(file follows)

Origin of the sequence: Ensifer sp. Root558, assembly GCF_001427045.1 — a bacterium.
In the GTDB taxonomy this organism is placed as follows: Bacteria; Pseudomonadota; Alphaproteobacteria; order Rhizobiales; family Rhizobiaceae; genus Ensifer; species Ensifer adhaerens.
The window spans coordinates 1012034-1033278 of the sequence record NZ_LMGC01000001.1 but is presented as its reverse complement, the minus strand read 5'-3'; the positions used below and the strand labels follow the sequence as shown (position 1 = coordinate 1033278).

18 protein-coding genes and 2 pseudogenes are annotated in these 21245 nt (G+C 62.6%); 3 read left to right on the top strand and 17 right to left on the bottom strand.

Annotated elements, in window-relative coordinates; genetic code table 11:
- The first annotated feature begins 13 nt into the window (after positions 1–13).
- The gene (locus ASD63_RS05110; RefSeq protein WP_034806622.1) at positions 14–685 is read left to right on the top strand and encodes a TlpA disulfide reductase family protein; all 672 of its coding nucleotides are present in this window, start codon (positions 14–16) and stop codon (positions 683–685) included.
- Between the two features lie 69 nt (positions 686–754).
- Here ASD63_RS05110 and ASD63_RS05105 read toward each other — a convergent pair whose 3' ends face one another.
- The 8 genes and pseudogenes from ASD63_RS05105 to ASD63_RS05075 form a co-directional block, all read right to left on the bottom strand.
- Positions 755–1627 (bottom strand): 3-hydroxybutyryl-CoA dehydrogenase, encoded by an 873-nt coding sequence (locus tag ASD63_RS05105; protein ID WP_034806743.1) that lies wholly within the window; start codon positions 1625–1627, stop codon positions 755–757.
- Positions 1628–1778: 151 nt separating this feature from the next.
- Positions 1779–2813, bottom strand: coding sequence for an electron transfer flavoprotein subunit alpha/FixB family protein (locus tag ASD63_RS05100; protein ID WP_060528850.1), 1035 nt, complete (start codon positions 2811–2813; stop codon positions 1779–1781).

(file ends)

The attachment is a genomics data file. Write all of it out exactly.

Origin of the sequence: Ensifer sp. Root558, assembly GCF_001427045.1 — a bacterium.
In the GTDB taxonomy this organism is placed as follows: Bacteria; Pseudomonadota; Alphaproteobacteria; order Rhizobiales; family Rhizobiaceae; genus Ensifer; species Ensifer adhaerens.
The window spans coordinates 1012034-1033278 of the sequence record NZ_LMGC01000001.1 but is presented as its reverse complement, the minus strand read 5'-3'; the positions used below and the strand labels follow the sequence as shown (position 1 = coordinate 1033278).

18 protein-coding genes and 2 pseudogenes are annotated in these 21245 nt (G+C 62.6%); 3 read left to right on the top strand and 17 right to left on the bottom strand.

Annotated elements, in window-relative coordinates; genetic code table 11:
- The first annotated feature begins 13 nt into the window (after positions 1–13).
- The gene (locus ASD63_RS05110; RefSeq protein WP_034806622.1) at positions 14–685 is read left to right on the top strand and encodes a TlpA disulfide reductase family protein; all 672 of its coding nucleotides are present in this window, start codon (positions 14–16) and stop codon (positions 683–685) included.
- Between the two features lie 69 nt (positions 686–754).
- Here ASD63_RS05110 and ASD63_RS05105 read toward each other — a convergent pair whose 3' ends face one another.
- The 8 genes and pseudogenes from ASD63_RS05105 to ASD63_RS05075 form a co-directional block, all read right to left on the bottom strand.
- Positions 755–1627 (bottom strand): 3-hydroxybutyryl-CoA dehydrogenase, encoded by an 873-nt coding sequence (locus tag ASD63_RS05105; protein ID WP_034806743.1) that lies wholly within the window; start codon positions 1625–1627, stop codon positions 755–757.
- Positions 1628–1778: 151 nt separating this feature from the next.
- Positions 1779–2813, bottom strand: coding sequence for an electron transfer flavoprotein subunit alpha/FixB family protein (locus tag ASD63_RS05100; protein ID WP_060528850.1), 1035 nt, complete (start codon positions 2811–2813; stop codon positions 1779–1781).